Here is a link that might be useful: E****Box Instructions...

    Bookmark   June 6, 2005 at 2:18PM
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garaj(9B CENTRAL FL)

Joe, I worked up a number of e-boxes based on your earlier document and never had such fantastic results. I now have six and am working on Number seven. My only suggestion to those that try them is to set just one tomato plant per box. Two per box is overwhelming and requires a lot of constant tying up and thinning. Many thanks, Garaj.

    Bookmark   June 6, 2005 at 2:52PM
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barb_in_dc(z7 DC)

Here's My $0.02:

Two years ago I bought the Gardens Alive tomato fertilizer. I thought it was rather expensive and didn't see any magical transformation.

Last year, I bought Tomato Tone. Had the best crop I've ever grown (all in containers, natch), which made the squirrels happy.

This year, I bought some "Bud and Bloom" (10-52-8), which I bought on Tapla's recommendation for repotting my Rose of Sharon. I just sprinkled in on all my flowering plants, including the tomatoes which also got Tomato Tone. They are looking great and setting lots of fruit.

I really don't see how using an Earth box requires different fertilizers than regular containers. Could be wrong.


    Bookmark   June 6, 2005 at 4:35PM
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I planted this box on 5-22-2005

This is how they looked on 6-28-2005

    Bookmark   June 30, 2005 at 11:12PM
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Kathy Bochonko

Wow, what sort of fertilizer did you use? Mine have grown as tall as the posts, but they are not quite as full as yours and I planted them the first weekend of May. Also what variety of tomatos did you plant? I have already gotten a couple of tomatoes of my Sungella, but the Moneymakers aren't anywhere near ripe yet. I ahve a lot of fruit setting but none are looking very large. The Sungellas were really small (like ping pong balls or slightly larger)

I used some of the Gardens Alive for flowers (3-3-1) and I am regretting it. But I am not sure if I should try and add anymore at this point. If I did would I just lay a new strip on top of the old one?

    Bookmark   June 30, 2005 at 11:20PM
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Sorry to say, I just found an old "Vegetable" fertilizer box in the garage that I think was about 10 years old. It didn't seem to be too important to be too fussy. I do have it connected to my drip irrigation system and it is being filled twice a day with 2 gallons of water each time. It does not seem to be enough, so I am manually adding another gallon or so in the afternoon between the automatic cycle! My largest dripper is a 4/gal/hour. I saw a plan for an automatic valve in the bottom, this could be a plus! I should take a closer photo, the stems are bigger than some of my fingers. Lots and Lots of Cherry tomato's forming!

I am afraid to sit too close, if you know what I mean.

1 Plant is a BEEFSTEAK (I am just a novice at container tomato's, so this may be a bad choice from what I have read. I'll know later...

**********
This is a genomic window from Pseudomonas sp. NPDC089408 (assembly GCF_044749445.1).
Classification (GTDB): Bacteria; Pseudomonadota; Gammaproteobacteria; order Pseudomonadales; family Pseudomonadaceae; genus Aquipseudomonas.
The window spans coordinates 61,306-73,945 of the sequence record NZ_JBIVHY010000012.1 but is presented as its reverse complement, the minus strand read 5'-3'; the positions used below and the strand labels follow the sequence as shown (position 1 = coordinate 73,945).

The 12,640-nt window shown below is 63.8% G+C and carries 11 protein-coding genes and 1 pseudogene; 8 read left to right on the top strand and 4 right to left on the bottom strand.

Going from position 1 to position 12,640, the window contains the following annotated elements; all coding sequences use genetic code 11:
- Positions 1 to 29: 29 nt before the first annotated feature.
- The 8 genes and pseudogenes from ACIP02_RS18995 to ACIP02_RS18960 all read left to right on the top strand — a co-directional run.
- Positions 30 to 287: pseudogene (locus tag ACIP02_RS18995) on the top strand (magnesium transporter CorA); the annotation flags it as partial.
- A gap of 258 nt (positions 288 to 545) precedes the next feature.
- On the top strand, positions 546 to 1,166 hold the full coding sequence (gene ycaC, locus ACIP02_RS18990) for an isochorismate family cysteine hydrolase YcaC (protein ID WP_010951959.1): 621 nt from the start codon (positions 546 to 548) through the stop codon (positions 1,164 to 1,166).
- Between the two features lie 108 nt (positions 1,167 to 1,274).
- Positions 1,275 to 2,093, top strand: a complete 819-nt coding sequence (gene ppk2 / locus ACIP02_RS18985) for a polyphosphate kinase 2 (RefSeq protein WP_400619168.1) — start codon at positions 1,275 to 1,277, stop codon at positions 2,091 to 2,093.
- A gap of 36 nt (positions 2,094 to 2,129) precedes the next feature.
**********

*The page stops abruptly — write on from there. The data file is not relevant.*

1 Plant is a "Cherry", and I will have to check the tag.

The Beefsteak is on the RIGHT...

As of today, (7-1-05) the plant is about 8 inches taller that on Tuesday!

    Bookmark   July 1, 2005 at 7:38PM
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I wanted to share the images of my EarthBox tomatoes as of today July 18, 2005

    Bookmark   July 18, 2005 at 8:11PM
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earthworm73(WA z8)


    Bookmark   April 1, 2008 at 9:25PM
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tapla (mid-MI z5b-6a)


I don't want to stand back and throw stones, but this is a very old post and looks like a prime example of what too much N will bring. It appears that easily, 95% of the plant mass is in herbaceous growth & promises to remain that way because of the N supply.


    Bookmark   April 1, 2008 at 9:34PM
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Gawd I am glad you said it instead of me ;-) I was tempted to, but just walked away since the thread is so old.

Huge, lush, healthy plants are great. Unless of course the only reason one is growing them is for their flower or fruit ;-)

And no, Earthworm, you shouldn't feel embarrassed at *all* for finding those plants inspirational. They do look fantastic until you look at the date of the photo and the poster's zone and realize those plants should be loaded with immature, green fruits, at a minimum by that point.

For that matter the poster, IOIOSOTWIG, shouldn't feel embarrassed either. It's really easy to watch the early growth take off and think everything is going well. It isn't until later in the season when the hamburger is waiting for a slice of tomato that one starts to realize something isn't going according to plan.

In this thread a very nonchalant attitude is displayed toward choice of fertilizer. That's OK and also easy to understand in many cases.

If you want the best results from plants though it really does pay to understand, at least at a basic level, what plants need to do what we want them to.